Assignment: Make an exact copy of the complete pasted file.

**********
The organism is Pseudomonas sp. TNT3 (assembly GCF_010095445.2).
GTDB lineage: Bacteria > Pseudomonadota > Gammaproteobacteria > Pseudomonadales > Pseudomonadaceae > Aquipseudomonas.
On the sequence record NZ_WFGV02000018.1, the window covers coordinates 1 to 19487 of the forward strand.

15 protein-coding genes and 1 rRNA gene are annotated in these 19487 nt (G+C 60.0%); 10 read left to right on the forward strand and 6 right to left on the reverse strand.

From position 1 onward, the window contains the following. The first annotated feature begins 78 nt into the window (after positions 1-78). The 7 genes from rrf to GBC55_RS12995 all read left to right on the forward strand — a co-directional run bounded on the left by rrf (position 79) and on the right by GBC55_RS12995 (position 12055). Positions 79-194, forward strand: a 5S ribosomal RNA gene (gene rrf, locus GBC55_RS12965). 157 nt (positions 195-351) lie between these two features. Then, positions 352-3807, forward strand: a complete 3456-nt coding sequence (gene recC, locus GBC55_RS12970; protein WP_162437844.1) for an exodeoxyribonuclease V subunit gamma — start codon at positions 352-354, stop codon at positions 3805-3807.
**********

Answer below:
The organism is Pseudomonas sp. TNT3 (assembly GCF_010095445.2).
GTDB lineage: Bacteria > Pseudomonadota > Gammaproteobacteria > Pseudomonadales > Pseudomonadaceae > Aquipseudomonas.
On the sequence record NZ_WFGV02000018.1, the window covers coordinates 1 to 19487 of the forward strand.

15 protein-coding genes and 1 rRNA gene are annotated in these 19487 nt (G+C 60.0%); 10 read left to right on the forward strand and 6 right to left on the reverse strand.

From position 1 onward, the window contains the following. The first annotated feature begins 78 nt into the window (after positions 1-78). The 7 genes from rrf to GBC55_RS12995 all read left to right on the forward strand — a co-directional run bounded on the left by rrf (position 79) and on the right by GBC55_RS12995 (position 12055). Positions 79-194, forward strand: a 5S ribosomal RNA gene (gene rrf, locus GBC55_RS12965). 157 nt (positions 195-351) lie between these two features. Then, positions 352-3807, forward strand: a complete 3456-nt coding sequence (gene recC, locus GBC55_RS12970; protein WP_162437844.1) for an exodeoxyribonuclease V subunit gamma — start codon at positions 352-354, stop codon at positions 3805-3807.